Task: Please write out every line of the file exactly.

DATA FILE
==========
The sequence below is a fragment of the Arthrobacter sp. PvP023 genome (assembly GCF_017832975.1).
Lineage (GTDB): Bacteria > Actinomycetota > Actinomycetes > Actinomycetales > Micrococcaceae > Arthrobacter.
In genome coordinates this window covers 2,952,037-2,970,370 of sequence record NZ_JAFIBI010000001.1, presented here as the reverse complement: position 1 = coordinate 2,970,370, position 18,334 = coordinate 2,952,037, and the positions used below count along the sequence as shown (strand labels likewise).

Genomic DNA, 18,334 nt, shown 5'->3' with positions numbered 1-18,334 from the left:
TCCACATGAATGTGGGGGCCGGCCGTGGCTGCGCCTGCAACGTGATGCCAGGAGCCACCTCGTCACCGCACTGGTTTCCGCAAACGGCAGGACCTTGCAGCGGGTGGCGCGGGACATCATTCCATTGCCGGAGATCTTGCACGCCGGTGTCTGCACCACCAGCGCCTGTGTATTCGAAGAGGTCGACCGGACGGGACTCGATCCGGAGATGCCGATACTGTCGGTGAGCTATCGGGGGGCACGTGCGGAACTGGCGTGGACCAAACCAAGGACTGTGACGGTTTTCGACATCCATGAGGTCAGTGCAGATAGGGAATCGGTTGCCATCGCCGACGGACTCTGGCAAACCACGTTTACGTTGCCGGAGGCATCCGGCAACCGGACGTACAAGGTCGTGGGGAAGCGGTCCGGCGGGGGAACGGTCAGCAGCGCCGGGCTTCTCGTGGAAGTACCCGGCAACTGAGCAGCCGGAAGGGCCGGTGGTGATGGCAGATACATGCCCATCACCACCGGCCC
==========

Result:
The sequence below is a fragment of the Arthrobacter sp. PvP023 genome (assembly GCF_017832975.1).
Lineage (GTDB): Bacteria > Actinomycetota > Actinomycetes > Actinomycetales > Micrococcaceae > Arthrobacter.
In genome coordinates this window covers 2,952,037-2,970,370 of sequence record NZ_JAFIBI010000001.1, presented here as the reverse complement: position 1 = coordinate 2,970,370, position 18,334 = coordinate 2,952,037, and the positions used below count along the sequence as shown (strand labels likewise).

Genomic DNA, 18,334 nt, shown 5'->3' with positions numbered 1-18,334 from the left:
TCCACATGAATGTGGGGGCCGGCCGTGGCTGCGCCTGCAACGTGATGCCAGGAGCCACCTCGTCACCGCACTGGTTTCCGCAAACGGCAGGACCTTGCAGCGGGTGGCGCGGGACATCATTCCATTGCCGGAGATCTTGCACGCCGGTGTCTGCACCACCAGCGCCTGTGTATTCGAAGAGGTCGACCGGACGGGACTCGATCCGGAGATGCCGATACTGTCGGTGAGCTATCGGGGGGCACGTGCGGAACTGGCGTGGACCAAACCAAGGACTGTGACGGTTTTCGACATCCATGAGGTCAGTGCAGATAGGGAATCGGTTGCCATCGCCGACGGACTCTGGCAAACCACGTTTACGTTGCCGGAGGCATCCGGCAACCGGACGTACAAGGTCGTGGGGAAGCGGTCCGGCGGGGGAACGGTCAGCAGCGCCGGGCTTCTCGTGGAAGTACCCGGCAACTGAGCAGCCGGAAGGGCCGGTGGTGATGGCAGATACATGCCCATCACCACCGGCCC